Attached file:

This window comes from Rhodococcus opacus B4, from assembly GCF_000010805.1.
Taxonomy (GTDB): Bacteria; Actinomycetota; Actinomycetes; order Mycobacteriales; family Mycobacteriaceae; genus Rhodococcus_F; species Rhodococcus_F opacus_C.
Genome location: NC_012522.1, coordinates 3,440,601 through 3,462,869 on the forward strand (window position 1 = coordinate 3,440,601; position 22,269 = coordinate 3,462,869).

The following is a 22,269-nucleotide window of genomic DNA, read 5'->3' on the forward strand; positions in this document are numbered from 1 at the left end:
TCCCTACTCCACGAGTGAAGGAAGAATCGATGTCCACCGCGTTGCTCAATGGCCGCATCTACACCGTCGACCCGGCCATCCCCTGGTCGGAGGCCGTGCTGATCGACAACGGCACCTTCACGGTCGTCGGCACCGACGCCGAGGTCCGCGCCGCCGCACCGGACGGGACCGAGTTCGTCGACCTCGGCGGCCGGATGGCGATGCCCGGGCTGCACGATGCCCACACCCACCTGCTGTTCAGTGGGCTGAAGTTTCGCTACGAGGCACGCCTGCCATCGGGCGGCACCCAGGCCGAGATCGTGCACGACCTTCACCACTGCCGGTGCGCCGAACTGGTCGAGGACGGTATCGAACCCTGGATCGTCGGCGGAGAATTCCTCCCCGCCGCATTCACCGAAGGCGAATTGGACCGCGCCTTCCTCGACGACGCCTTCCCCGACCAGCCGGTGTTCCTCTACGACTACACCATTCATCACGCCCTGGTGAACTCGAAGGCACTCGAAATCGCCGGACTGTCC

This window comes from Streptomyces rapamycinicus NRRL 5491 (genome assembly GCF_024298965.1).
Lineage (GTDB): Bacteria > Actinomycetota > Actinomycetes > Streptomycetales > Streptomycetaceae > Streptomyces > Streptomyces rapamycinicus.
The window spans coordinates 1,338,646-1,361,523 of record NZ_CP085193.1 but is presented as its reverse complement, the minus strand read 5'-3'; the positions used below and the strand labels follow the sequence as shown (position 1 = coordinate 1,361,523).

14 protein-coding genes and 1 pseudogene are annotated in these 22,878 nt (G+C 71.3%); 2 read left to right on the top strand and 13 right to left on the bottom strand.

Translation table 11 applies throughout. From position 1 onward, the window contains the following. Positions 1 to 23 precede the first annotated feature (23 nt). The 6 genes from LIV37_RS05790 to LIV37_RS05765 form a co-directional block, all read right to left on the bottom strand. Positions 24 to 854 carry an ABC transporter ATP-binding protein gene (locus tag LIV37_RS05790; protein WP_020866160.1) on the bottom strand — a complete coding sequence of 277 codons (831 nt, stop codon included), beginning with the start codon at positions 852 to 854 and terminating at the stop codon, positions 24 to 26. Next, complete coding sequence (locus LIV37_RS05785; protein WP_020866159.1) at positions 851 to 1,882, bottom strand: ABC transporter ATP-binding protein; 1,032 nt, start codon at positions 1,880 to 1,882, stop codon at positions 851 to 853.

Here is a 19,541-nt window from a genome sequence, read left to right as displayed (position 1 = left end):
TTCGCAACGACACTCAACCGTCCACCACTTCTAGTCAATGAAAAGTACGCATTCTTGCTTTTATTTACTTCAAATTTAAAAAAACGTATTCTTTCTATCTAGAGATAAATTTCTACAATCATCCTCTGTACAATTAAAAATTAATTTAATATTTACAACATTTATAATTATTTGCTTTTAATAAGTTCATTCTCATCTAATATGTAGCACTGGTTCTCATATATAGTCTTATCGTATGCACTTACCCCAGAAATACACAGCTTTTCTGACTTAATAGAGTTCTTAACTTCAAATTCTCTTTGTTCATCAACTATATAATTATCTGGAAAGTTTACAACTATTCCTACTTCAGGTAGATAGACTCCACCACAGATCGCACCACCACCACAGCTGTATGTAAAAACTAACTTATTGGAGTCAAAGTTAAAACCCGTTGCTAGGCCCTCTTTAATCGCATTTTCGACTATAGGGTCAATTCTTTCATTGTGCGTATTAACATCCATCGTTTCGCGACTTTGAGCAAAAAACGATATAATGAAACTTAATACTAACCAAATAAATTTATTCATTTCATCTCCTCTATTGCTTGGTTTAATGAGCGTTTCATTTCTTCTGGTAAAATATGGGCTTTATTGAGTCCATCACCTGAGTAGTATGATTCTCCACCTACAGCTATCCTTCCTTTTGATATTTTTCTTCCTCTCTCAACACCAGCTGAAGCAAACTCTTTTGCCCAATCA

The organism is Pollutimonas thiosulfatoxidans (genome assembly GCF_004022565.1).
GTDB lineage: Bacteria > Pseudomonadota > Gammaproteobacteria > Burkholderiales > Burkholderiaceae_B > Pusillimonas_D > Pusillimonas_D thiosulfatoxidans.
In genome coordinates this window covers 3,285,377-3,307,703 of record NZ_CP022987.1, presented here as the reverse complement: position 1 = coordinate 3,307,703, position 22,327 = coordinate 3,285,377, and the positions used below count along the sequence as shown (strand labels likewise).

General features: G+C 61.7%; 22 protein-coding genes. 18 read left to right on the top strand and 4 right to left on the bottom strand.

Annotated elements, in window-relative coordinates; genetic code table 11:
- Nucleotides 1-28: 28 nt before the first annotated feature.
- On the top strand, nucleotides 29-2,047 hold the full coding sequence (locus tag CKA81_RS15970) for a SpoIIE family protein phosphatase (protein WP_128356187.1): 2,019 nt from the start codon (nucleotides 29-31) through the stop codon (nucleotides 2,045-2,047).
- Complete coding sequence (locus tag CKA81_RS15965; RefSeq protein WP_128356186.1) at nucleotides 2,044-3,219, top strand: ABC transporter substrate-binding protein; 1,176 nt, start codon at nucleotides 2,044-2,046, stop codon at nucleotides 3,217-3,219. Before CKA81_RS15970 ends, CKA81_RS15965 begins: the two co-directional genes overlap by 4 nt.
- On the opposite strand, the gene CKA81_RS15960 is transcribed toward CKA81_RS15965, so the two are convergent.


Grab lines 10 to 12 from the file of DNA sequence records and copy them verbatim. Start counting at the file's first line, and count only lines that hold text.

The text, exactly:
Translation table 11 applies throughout. From position 1 onward, the window contains the following. Positions 1 to 23 precede the first annotated feature (23 nt). The 6 genes from LIV37_RS05790 to LIV37_RS05765 form a co-directional block, all read right to left on the bottom strand. Positions 24 to 854 carry an ABC transporter ATP-binding protein gene (locus tag LIV37_RS05790; protein WP_020866160.1) on the bottom strand — a complete coding sequence of 277 codons (831 nt, stop codon included), beginning with the start codon at positions 852 to 854 and terminating at the stop codon, positions 24 to 26. Next, complete coding sequence (locus LIV37_RS05785; protein WP_020866159.1) at positions 851 to 1,882, bottom strand: ABC transporter ATP-binding protein; 1,032 nt, start codon at positions 1,880 to 1,882, stop codon at positions 851 to 853.

Here is a 19,541-nt window from a genome sequence, read left to right as displayed (position 1 = left end):
TTCGCAACGACACTCAACCGTCCACCACTTCTAGTCAATGAAAAGTACGCATTCTTGCTTTTATTTACTTCAAATTTAAAAAAACGTATTCTTTCTATCTAGAGATAAATTTCTACAATCATCCTCTGTACAATTAAAAATTAATTTAATATTTACAACATTTATAATTATTTGCTTTTAATAAGTTCATTCTCATCTAATATGTAGCACTGGTTCTCATATATAGTCTTATCGTATGCACTTACCCCAGAAATACACAGCTTTTCTGACTTAATAGAGTTCTTAACTTCAAATTCTCTTTGTTCATCAACTATATAATTATCTGGAAAGTTTACAACTATTCCTACTTCAGGTAGATAGACTCCACCACAGATCGCACCACCACCACAGCTGTATGTAAAAACTAACTTATTGGAGTCAAAGTTAAAACCCGTTGCTAGGCCCTCTTTAATCGCATTTTCGACTATAGGGTCAATTCTTTCATTGTGCGTATTAACATCCATCGTTTCGCGACTTTGAGCAAAAAACGATATAATGAAACTTAATACTAACCAAATAAATTTATTCATTTCATCTCCTCTATTGCTTGGTTTAATGAGCGTTTCATTTCTTCTGGTAAAATATGGGCTTTATTGAGTCCATCACCTGAGTAGTATGATTCTCCACCTACAGCTATCCTTCCTTTTGATATTTTTCTTCCTCTCTCAACACCAGCTGAAGCAAACTCTTTTGCCCAATCA